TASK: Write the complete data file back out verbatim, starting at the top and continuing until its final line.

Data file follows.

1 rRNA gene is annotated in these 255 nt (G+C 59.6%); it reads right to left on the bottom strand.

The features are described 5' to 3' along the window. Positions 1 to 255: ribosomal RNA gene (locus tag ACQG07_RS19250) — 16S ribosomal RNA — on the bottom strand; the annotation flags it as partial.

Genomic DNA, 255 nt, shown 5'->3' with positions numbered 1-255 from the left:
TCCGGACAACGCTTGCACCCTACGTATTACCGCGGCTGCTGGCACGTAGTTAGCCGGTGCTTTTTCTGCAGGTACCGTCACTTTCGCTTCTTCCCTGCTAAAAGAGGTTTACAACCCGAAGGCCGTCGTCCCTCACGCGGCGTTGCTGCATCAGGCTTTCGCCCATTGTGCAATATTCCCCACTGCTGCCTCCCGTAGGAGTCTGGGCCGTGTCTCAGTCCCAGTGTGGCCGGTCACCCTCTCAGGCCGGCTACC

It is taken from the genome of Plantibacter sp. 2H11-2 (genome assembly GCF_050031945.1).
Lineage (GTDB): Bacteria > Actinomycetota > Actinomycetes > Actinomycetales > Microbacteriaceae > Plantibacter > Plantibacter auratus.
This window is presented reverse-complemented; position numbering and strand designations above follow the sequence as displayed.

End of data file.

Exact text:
1 rRNA gene is annotated in these 255 nt (G+C 59.6%); it reads right to left on the bottom strand.

The features are described 5' to 3' along the window. Positions 1 to 255: ribosomal RNA gene (locus tag ACQG07_RS19250) — 16S ribosomal RNA — on the bottom strand; the annotation flags it as partial.

Genomic DNA, 255 nt, shown 5'->3' with positions numbered 1-255 from the left:
TCCGGACAACGCTTGCACCCTACGTATTACCGCGGCTGCTGGCACGTAGTTAGCCGGTGCTTTTTCTGCAGGTACCGTCACTTTCGCTTCTTCCCTGCTAAAAGAGGTTTACAACCCGAAGGCCGTCGTCCCTCACGCGGCGTTGCTGCATCAGGCTTTCGCCCATTGTGCAATATTCCCCACTGCTGCCTCCCGTAGGAGTCTGGGCCGTGTCTCAGTCCCAGTGTGGCCGGTCACCCTCTCAGGCCGGCTACC

It is taken from the genome of Plantibacter sp. 2H11-2 (genome assembly GCF_050031945.1).
Lineage (GTDB): Bacteria > Actinomycetota > Actinomycetes > Actinomycetales > Microbacteriaceae > Plantibacter > Plantibacter auratus.
This window is presented reverse-complemented; position numbering and strand designations above follow the sequence as displayed.